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The National Mall is often referred to as the political heart of the United States. This vast green area in the centre of Washington, D.C. is lined with imposing monuments, iconic government buildings and impressive museums. This is truly the place where Washington captivates, impresses and radiates power.
In 1791, President George Washington commissioned the French-American architect Pierre Charles L'Enfant to design the capital of the United States in an area of about 22 square kilometres. L'Enfant wanted to create a 'grand boulevard' between the United States Capitol and the place where the Washington Monument now stands. In 1901, Senator James McMillan initiated the McMillan Plan, an extension of the L'Enfant plan creating the National Mall as we know it today.
At almost 3 kilometres long, the National Mall stretches from the Lincoln Memorial to the Capitol. The best place to begin your walk is at the top of the steps of the Lincoln Memorial. From here you will have the most beautiful view of the Mall. The Washington Monument is beautifully mirrored in the Reflecting Pool while in the distance you see the stately Capitol Dome. It was on these steps that Martin Luther King held his famous 'I Have a Dream’ speech in 1968. Inside the memorial is an almost 6-metre-high statue of President Abraham Lincoln. From his chair he calmly looks out over Washington.
A walk along the Mall can easily take an entire day – not so much because of the length of the green corridor, but because of the dozens of museums that flank this vast plain. There are 10 Smithsonian museums along the Mall. All are big institutions, so unless you have days to spend it is best to limit yourself to 2 or 3. The National Museum of American History is an absolute must. This museum displays hundreds of years of American history: from Lincoln's top hat to the first Nintendo Game Boy. One of the most valuable items is from 1813, the very first version of the Star Spangled Banner, the American flag. This gigantic flag inspired Francis Scott Key to write the song that would eventually become the American national anthem. Another highly recommended choice is the National Museum of Natural History. The collection ranges from a room full of dinosaurs to the Hope Diamond: everyone will find something of fascination here.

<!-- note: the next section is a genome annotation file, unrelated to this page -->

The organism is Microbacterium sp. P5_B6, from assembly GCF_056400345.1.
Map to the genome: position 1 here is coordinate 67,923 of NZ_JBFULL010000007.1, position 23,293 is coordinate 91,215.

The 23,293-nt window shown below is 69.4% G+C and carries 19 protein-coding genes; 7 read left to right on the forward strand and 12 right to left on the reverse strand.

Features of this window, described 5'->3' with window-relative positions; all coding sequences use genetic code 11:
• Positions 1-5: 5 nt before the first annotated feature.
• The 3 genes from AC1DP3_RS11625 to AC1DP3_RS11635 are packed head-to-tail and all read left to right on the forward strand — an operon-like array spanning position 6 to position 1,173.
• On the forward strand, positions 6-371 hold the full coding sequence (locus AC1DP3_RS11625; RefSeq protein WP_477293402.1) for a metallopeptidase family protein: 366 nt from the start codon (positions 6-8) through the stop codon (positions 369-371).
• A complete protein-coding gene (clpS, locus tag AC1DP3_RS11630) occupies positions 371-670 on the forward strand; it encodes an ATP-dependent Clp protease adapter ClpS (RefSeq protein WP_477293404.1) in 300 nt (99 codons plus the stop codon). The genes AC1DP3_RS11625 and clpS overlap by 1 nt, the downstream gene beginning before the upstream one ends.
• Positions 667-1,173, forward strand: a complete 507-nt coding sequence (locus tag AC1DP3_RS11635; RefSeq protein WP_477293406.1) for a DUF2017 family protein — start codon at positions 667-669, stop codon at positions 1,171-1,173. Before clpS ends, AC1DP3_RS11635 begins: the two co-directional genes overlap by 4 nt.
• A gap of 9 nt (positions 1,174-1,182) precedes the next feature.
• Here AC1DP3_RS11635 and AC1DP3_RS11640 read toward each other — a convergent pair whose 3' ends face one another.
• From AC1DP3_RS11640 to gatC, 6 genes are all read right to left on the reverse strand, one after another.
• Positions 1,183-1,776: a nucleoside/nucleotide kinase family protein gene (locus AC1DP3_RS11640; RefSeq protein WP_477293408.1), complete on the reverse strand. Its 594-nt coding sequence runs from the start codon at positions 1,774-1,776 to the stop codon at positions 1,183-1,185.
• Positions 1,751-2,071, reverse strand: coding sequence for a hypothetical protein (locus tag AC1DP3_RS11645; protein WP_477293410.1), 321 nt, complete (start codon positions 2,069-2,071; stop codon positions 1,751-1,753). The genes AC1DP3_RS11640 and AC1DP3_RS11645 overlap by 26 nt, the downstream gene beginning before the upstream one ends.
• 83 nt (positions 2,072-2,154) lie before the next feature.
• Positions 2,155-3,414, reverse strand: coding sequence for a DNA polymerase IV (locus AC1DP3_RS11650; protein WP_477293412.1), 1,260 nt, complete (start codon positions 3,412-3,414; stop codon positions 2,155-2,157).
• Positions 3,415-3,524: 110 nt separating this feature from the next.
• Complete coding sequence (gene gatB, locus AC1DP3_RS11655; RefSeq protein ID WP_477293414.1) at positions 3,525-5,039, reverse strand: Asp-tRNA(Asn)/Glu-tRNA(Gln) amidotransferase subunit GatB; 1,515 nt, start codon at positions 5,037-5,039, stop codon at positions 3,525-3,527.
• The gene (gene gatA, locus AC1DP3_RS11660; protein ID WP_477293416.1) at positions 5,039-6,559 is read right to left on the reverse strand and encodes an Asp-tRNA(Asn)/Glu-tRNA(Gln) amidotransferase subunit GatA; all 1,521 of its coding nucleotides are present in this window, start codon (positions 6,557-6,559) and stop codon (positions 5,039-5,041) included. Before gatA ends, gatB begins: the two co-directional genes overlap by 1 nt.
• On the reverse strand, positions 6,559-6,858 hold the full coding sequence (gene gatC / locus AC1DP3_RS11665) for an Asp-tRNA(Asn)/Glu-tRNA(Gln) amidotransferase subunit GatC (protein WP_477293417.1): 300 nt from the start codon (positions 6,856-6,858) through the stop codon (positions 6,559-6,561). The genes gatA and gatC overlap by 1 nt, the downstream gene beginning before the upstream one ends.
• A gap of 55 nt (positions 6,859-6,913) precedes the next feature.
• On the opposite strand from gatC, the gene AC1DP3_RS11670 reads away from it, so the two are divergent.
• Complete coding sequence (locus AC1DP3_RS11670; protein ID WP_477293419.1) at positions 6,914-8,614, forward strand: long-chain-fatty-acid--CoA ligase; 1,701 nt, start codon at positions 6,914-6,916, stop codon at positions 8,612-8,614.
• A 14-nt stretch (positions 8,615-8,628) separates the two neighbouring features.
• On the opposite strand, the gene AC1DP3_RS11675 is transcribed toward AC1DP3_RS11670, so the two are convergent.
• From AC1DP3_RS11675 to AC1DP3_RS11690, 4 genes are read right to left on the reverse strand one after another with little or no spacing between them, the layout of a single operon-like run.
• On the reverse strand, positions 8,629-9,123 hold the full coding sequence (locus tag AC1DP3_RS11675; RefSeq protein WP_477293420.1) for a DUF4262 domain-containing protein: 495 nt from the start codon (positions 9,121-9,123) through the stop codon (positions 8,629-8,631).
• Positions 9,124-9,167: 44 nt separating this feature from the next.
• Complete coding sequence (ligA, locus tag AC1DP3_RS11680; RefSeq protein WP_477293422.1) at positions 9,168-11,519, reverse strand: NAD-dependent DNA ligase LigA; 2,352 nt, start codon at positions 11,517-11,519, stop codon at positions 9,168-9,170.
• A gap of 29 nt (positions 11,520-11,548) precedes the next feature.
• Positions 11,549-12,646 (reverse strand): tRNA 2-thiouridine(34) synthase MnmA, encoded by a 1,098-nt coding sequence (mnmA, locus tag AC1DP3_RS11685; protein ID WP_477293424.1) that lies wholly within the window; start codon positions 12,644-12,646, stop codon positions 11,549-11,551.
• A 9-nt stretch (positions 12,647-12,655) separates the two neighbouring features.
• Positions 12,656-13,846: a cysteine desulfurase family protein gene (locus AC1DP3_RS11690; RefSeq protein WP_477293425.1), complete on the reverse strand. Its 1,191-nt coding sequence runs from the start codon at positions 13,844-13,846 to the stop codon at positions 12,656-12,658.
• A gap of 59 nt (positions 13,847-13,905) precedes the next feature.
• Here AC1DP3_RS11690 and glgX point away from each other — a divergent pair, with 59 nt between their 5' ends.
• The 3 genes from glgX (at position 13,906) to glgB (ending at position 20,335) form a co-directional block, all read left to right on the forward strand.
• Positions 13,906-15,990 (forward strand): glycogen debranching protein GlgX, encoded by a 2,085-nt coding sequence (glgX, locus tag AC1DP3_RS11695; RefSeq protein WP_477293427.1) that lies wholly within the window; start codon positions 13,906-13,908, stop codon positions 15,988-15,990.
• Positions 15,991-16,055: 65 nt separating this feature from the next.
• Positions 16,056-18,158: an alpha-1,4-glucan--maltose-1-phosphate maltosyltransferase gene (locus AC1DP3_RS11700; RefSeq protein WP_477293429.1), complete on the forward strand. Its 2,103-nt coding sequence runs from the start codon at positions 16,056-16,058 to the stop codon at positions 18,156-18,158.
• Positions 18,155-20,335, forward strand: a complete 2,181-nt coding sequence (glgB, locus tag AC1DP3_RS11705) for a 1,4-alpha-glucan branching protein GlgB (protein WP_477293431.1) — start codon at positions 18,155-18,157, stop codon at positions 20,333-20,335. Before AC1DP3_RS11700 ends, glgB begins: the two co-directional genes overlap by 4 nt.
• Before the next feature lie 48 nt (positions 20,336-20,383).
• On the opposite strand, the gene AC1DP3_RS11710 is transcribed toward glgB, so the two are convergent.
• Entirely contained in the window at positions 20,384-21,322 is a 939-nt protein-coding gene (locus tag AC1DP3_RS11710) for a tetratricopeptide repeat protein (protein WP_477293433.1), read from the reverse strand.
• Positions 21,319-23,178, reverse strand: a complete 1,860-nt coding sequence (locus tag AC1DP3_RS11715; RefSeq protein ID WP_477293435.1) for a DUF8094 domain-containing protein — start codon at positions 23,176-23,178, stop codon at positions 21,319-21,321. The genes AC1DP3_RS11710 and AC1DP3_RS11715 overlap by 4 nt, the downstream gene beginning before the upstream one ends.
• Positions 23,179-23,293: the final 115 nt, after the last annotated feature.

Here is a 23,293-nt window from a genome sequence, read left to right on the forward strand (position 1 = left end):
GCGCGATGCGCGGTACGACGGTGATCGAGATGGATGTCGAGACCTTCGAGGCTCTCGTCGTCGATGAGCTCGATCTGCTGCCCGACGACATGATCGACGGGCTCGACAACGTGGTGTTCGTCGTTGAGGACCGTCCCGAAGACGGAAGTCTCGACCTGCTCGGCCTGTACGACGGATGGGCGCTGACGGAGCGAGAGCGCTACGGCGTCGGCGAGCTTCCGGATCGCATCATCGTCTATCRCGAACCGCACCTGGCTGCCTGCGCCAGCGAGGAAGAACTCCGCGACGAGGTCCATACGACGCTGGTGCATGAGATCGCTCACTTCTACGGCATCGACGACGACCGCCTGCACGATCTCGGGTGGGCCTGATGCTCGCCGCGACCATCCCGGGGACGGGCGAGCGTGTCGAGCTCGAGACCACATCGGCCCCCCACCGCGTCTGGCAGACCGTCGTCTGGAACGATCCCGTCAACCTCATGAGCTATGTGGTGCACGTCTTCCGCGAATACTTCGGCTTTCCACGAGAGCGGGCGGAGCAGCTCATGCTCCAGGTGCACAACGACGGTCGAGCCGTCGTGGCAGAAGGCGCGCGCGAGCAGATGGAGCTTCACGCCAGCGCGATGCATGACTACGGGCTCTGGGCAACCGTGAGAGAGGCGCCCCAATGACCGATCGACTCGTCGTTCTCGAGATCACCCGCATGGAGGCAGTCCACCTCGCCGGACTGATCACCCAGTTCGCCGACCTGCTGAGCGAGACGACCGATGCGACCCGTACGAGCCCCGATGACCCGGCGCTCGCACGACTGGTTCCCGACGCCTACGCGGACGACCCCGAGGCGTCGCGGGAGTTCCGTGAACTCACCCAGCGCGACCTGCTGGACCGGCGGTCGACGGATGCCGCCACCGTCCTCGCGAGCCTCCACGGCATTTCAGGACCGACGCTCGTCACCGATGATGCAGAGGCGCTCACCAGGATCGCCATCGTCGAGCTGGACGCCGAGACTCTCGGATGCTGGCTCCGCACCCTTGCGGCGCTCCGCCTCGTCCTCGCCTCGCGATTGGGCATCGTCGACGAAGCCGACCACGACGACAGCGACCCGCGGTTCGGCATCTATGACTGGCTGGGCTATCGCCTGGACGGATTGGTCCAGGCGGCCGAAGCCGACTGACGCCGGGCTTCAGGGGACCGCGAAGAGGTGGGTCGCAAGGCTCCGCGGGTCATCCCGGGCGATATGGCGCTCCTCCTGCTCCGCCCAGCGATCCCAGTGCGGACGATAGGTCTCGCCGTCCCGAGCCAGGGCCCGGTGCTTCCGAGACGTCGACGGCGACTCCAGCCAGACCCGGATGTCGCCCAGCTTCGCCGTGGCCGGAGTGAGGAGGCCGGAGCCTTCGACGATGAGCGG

In the heart of the Mall is the Washington Monument. This obelisk is the highest point in Washington, D.C. There are 4 important points aligned with this monument: the Lincoln Memorial to the west, the White House to the north, the Capitol to the east and the Jefferson Memorial in the south. The pillar is surrounded by 56 American flags representing the 50 states plus Washington, D.C. and 5 U.S. territories, including Puerto Rico and the Virgin Islands. You can take an elevator to the top of the monument but tickets must be booked in advance.